Asian Americans Run for Something: Tara Sreekrishnan | Candidate for CA Cupertino, City Council

Tara Sreekrishnan

This year, a record number of Asian Americans are running for public office at the local, state, and national level. Reappropriate has partnered with Run for Something — a non-profit launched in 2017 to support grassroots campaigns to elect progressive candidates — to profile these progressive Asian American candidates for higher office. Check back at Reappropriate throughout 2018 to learn more about these candidates and find out how you can get more involved in their campaigns.

What is your full name?
Tara Sreekrishnan

What office are you seeking?
CA Cupertino City Council

When is the election date?
November 6, 2018

What is your party registration (if any)?

Tell me a little bit about your background in general, as well as your relationship to your identity as an Asian American?

I come from a generation of young “Cupertinans” who, having been born and raised in this great city to immigrant parents, wonder whether they can afford to live here long-term. We are a rare Minority – Majority district, with those of Asian decent making up a majority of our population. Families have immigrated across the world to set their roots in Cupertino because we are home to one of the highest-achieving public school systems in the nation, a first-class community college, and the largest tech company in the world. In spite of all of this, Cupertino is still able to stay a quiet and attractive residential town with beautiful open spaces and safe streets.

The burden of our housing affordability crisis is being felt not only by those in my generation, but by all families across Cupertino. How we rise to the challenge of addressing this crisis, will ultimately determine the wellbeing of our community for generations to come.

How did you become inspired to seek elected office?

I’m fighting to make sure Cupertino remains a place where people can live, raise their families, work, and retire. Not only to make it easier for young professionals to start their families here just as their parents’ generation did, but to protect families who’ve lived in Cupertino for years from being forced to move away. When long-term residents are uprooted, our entire community loses a part of its family.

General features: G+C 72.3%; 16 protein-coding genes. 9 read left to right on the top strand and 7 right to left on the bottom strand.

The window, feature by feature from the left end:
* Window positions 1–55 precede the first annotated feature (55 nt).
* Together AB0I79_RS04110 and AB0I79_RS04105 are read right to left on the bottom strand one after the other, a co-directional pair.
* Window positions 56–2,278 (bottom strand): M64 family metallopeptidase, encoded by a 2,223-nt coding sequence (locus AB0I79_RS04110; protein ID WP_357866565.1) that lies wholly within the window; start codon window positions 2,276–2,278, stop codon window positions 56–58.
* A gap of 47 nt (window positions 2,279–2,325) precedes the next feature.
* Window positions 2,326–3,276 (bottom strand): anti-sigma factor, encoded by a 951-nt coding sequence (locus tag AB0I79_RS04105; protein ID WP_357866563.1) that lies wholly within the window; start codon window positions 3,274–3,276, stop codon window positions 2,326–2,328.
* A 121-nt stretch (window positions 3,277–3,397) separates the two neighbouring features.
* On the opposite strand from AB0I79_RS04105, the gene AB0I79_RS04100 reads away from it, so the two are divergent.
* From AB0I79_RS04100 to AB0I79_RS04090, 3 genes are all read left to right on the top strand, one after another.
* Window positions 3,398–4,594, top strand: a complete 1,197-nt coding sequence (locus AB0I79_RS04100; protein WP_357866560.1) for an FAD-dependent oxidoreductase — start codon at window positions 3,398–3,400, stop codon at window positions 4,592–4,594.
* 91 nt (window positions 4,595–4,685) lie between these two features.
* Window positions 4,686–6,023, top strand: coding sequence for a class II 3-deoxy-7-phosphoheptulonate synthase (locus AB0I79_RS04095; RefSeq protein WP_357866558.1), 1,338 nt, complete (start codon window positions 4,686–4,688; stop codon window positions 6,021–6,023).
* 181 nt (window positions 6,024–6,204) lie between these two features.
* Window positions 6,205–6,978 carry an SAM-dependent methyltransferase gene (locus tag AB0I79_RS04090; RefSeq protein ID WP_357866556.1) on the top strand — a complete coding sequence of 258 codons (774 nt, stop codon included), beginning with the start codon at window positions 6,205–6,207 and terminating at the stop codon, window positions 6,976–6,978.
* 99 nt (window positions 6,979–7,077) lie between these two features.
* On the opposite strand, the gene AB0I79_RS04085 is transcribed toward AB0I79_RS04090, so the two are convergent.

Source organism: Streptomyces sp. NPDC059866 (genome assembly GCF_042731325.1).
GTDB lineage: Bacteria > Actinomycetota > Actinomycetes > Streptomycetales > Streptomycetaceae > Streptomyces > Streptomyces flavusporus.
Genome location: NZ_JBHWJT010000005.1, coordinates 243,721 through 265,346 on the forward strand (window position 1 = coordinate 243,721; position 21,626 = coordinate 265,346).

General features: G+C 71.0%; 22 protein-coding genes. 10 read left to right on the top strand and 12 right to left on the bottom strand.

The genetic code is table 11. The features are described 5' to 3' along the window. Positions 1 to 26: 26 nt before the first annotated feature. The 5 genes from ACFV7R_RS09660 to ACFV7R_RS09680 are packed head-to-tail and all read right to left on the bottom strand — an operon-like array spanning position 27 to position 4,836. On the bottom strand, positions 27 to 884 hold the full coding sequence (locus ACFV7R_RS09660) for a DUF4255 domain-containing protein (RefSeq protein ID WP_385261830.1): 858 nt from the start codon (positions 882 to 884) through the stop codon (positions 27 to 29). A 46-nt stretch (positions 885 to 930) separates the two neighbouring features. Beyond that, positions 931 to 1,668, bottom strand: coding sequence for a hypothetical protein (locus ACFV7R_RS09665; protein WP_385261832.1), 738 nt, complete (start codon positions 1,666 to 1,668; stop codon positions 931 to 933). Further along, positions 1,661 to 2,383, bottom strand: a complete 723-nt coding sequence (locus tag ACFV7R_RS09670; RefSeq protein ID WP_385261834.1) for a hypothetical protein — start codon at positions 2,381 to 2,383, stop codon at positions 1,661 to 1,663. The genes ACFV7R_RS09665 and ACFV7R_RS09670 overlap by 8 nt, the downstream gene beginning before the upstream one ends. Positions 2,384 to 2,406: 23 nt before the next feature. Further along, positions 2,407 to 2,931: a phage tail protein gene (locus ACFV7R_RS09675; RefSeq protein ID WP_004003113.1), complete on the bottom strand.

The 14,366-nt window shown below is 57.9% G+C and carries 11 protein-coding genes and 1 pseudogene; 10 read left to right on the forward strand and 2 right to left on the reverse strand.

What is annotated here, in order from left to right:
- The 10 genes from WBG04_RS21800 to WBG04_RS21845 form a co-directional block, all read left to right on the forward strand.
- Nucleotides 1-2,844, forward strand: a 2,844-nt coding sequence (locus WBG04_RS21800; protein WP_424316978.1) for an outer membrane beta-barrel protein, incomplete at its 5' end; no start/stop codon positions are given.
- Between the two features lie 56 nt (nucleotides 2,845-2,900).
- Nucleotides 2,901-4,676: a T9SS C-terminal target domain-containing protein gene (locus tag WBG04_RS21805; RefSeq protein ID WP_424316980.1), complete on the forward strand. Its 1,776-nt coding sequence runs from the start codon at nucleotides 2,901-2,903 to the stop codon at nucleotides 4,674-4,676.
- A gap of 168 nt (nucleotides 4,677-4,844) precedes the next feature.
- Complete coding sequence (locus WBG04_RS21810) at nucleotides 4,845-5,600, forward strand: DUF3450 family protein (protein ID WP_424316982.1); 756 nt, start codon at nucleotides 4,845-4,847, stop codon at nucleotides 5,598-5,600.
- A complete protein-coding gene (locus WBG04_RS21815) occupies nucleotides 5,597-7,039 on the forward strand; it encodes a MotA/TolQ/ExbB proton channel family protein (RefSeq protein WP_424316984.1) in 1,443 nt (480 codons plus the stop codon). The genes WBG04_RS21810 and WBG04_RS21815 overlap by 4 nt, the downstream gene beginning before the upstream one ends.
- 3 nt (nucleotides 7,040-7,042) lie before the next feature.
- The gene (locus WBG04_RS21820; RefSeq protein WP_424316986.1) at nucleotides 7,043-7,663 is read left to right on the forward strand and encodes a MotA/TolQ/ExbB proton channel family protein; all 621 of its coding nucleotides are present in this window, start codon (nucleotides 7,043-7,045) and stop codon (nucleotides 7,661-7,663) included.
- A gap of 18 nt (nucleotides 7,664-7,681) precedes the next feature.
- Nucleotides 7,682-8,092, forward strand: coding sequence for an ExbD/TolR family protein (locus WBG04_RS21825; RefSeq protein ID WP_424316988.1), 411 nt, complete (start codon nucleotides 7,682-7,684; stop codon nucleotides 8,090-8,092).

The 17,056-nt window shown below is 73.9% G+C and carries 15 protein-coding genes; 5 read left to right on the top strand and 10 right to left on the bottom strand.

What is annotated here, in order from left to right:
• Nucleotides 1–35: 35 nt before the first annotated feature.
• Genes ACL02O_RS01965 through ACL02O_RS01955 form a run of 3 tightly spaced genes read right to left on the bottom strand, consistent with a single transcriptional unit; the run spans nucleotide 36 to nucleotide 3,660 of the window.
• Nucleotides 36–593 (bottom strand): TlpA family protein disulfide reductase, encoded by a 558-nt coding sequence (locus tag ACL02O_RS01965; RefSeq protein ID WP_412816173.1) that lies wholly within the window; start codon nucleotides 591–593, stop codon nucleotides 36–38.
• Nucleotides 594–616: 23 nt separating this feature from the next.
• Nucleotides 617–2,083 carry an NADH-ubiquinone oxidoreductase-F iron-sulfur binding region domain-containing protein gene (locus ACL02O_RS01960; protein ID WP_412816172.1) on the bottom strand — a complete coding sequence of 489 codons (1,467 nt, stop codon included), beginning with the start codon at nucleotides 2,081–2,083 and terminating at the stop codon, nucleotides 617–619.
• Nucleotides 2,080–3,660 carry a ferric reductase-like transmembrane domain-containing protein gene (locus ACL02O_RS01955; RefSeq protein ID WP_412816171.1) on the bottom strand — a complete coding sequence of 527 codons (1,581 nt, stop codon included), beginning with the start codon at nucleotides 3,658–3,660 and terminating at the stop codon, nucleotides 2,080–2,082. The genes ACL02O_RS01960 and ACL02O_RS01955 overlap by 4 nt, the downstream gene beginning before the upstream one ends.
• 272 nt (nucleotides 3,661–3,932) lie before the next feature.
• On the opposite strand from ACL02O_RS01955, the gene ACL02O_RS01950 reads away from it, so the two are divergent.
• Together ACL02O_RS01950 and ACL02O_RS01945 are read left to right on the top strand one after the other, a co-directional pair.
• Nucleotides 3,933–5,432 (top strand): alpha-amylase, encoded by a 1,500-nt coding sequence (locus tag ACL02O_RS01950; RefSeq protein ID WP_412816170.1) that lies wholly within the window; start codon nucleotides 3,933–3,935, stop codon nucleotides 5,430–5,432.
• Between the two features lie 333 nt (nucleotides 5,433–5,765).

What three issues do you think are most important to your constituents, and what step(s) do you plan to take to address them if elected?


  • Work with our neighboring communities to mitigate traffic through regional solutions and finally bring a viable public transit option to Cupertino
  • Bring a free city-wide community shuttle to Cupertino through a Transportation Management Association (TMA)
  • Champion strategies that relieve intense traffic congestion and attract patrons to our local businesses


  • Champion a walkable, bike-able, transit-accessible Cupertino with community-sized zoning that minimizes traffic congestion and other impacts on neighbors, schools, and small businesses
  • Ensure that our City Council takes a stronger role in financing the construction of affordable housing and requiring an equitable level of community benefits from for-profit developers.
  • Protect our renter population from discriminatory behavior and unjust evictions while ensuring that our small property owners can remain in our community


  • Support Community Choice Energy that incentivizes residents and businesses to switch to 100% renewable, carbon-free energy
  • Reduce emissions and pollution from the Lehigh Cement Plant by holding it to higher environmental standards in coordination with Bay Area Air Quality Management District and other agencies
  • Incentivize the highest green buildings standards so that construction and operation have limited impacts on our natural environment

What impact has the current political climate had on you as an Asian American progressive seeking elected office?

Those unhappy with our current presidential administration are fighting to make change at the local level. Last year we marched, this year we’re running!

What advice would you have for other young Asian Americans and Pacific Islanders currently considering a career in politics and/or public service?

Don’t listen to people who tell you to wait your turn. I firmly believe that our nation as a whole can benefit from the leadership of young, motivated professionals.

Where can readers go to learn more about you and your campaign?


How can readers get involved to help your campaign? Are there any upcoming events you’d like for us to know about?


Run for Something recruits and supports talented, passionate young people who advocate for progressive values now and for the next 30 years, with the ultimate goal of building a progressive bench. Since its launch on inauguration day 2017, they’ve recruited 16,000 young people to run for office. 

Register to vote online now.



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